Beyond being the best alternative to the NFL during their offseason, it’s just a fun new brand of football that anyone can enjoy, so long as you have a heartbeat and access to some local channels (or cable, but more on that later). Both the AFL and USFL had broadcast deals with ABC, and the USFL even had a deal with ESPN, so we can’t count on networks backing the league as the sole reason to believe in the concept, but it doesn’t hurt giving fans access to the sport. Ease of access is rule one in gaining a following, and the XFL has that down already.
Seattle plays Tampa Bay this Saturday at 2pm on Fox, which anyone with a tv and an over-the-air antenna or cable can view. Or, you can visit any number of sports bars (or just bars for that matter) across the nation. Why not give it a chance? Sure it’s not the NFL; I’ll beat that horse dead all day long. Instead what it is, is a bridge between the NCAA and the NFL, for players who either need a second look or never got a first look. There are something like 2,640 starters in college every week and only 704 starting spots on an NFL roster week to week. Where do the other 1,936 talented players end up? I can’t give you all the details, but I can tell you that at least 176 of them are playing in the XFL for the next several weeks.
If you want to know more about the XFL broadcast schedule (2 games each Saturday, 2 games each Sunday) follow this link.
Something else that’s a fun thing to track, are the quirky rule changes. And when you stop to think about it, some of them (if not all) are downright genius, and the NFL should take notice. Here is a link to the entire rule book, but below are a few choice excerpts.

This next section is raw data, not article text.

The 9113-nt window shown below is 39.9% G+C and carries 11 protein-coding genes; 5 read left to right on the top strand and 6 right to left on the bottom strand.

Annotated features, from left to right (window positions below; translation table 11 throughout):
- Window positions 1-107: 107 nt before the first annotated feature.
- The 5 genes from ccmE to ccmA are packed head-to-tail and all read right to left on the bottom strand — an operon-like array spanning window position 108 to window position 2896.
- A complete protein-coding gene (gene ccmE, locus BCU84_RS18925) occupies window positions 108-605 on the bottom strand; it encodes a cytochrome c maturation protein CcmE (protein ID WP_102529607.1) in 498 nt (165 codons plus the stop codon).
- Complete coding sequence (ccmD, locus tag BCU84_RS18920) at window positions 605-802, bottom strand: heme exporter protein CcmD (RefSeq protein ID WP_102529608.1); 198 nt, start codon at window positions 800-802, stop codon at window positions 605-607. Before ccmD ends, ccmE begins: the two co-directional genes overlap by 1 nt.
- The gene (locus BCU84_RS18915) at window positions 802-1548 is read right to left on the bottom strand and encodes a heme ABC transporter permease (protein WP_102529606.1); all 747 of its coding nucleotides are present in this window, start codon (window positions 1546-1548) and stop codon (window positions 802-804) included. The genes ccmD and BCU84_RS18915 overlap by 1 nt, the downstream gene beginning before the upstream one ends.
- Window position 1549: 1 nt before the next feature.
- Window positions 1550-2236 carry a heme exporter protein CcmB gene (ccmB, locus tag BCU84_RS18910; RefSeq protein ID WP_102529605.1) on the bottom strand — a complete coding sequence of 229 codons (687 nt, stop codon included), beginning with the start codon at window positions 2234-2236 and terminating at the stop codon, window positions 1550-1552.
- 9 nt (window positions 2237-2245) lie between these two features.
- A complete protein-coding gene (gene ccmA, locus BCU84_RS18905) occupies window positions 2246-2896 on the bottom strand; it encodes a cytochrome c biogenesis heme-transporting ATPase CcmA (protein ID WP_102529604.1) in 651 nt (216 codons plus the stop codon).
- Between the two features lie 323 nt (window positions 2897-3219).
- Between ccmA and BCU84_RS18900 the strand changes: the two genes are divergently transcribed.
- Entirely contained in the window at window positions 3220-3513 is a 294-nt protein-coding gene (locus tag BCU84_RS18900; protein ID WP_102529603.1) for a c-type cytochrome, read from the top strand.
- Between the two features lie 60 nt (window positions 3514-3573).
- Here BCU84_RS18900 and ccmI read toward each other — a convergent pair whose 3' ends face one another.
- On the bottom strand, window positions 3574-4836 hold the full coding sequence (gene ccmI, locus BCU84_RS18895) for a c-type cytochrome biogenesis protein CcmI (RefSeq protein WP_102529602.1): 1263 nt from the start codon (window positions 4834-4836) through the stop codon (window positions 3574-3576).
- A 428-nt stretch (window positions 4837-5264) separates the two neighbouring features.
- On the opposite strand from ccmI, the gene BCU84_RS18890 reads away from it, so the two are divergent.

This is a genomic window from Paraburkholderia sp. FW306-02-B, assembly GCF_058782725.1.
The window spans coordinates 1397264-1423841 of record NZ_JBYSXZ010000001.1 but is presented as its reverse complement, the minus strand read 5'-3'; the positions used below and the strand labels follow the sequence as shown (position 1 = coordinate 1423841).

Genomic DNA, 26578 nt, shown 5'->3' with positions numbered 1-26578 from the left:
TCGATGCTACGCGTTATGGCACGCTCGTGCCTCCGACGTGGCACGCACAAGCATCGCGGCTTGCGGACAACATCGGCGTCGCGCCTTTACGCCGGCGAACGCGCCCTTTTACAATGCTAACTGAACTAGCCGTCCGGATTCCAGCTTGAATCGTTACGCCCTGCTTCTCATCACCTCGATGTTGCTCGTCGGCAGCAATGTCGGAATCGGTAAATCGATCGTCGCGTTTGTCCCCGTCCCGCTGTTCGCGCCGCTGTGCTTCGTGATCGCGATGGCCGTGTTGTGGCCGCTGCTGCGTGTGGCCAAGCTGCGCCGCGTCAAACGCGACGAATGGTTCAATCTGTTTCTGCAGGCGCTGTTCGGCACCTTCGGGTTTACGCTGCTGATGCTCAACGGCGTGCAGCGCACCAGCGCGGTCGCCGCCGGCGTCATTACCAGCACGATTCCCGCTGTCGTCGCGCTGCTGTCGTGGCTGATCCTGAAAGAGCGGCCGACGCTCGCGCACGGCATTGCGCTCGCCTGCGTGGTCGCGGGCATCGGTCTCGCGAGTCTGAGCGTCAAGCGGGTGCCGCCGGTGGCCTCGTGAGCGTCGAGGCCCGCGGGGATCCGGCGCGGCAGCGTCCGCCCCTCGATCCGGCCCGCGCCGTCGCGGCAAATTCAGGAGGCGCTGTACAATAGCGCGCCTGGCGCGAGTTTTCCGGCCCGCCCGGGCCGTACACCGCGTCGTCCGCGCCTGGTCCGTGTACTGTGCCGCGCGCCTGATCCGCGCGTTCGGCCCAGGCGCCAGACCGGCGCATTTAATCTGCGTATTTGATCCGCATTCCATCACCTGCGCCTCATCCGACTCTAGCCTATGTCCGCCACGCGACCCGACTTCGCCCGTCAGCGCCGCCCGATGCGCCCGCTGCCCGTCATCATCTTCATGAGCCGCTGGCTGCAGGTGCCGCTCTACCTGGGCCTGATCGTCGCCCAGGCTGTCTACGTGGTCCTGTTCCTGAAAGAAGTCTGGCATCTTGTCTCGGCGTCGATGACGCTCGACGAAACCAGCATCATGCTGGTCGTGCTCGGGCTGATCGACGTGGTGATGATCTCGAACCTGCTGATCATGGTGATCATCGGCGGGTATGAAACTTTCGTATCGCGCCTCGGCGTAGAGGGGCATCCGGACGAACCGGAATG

Kickoffs are a little different. The kicking team starts at its own 30-yard line, while the return team lines up at the opposite 30-yard line. The kicking team coverage lines up at the return team 35, and neither team can move until the returner catches the ball. This should reduce injuries as well as make kickoffs more interesting, especially with the number of yards the potential penalties will incur, and I am not talking about holding or clipping.
For example, a touchback moves the ball to the return team’s 35-yard line. Out of bounds kicks and kicks that fall short of the 20-yard line move the ball to the kicking team’s 45-yard line. That’s a lot of pressure on the kicker to get the ball to be contacted somewhere beyond the return team’s 20-yard line.
Punts are even more panic-inducing; gone are the “coffin corner” punts of old. If the ball goes out of bounds inside the 35-yard line, it is a “Major” touchback and the ball goes to the return team’s 35-yard line. If a punted ball lands in the return team’s end zone or goes out of the end zone the result is a “Major” touchback, and the ball goes out to the return team’s 35-yard line. You’ll see a lot of offenses opting to go for it on 4th down if they are near midfield if they are just giving up 10 yards on average anyway.
Touchdowns and overtime should bring on a lot of conversation as they make each attempt more interesting. After scoring a touchdown, the scoring team has the option of trying to convert from the 2, 5, or 10-yard line, and can collect 1, 2, or 3 points depending on which yard line they choose to start at. The key here: No more boring extra points. The action after a touchdown will be exactly that—action.
If the defense can force a turnover and return the ball all the way to the opponent’s end zone, they now collect the points the offense was trying to get.
Overtime, in all honesty, is how overtime should always be: a shootout. Each team will line up its offense and defense at opposing end zones. Each offense will take a turn attempting to score, with each conversion worth 2 points. The team that has the most points after five turns each is awarded the victory. If no team has outscored the other, then another shootout entails. And another, and another, until a winner prevails. It’s the only way to know who really won, and who really lost. Any other method just adds excuses.
That’s the XFL in a nutshell. It’s fun, it’s new, and you are out of excuses or alternatives. Some people just won’t watch on principle, and that’s fine. But if you’re a football fan that already misses the NCAA and NFL products and don’t know how you’re going to fill the sports time between now and March Madness, you may as well give it a chance.
It’s possible you might not like it. And that’s ok.
Then again, you might just love it.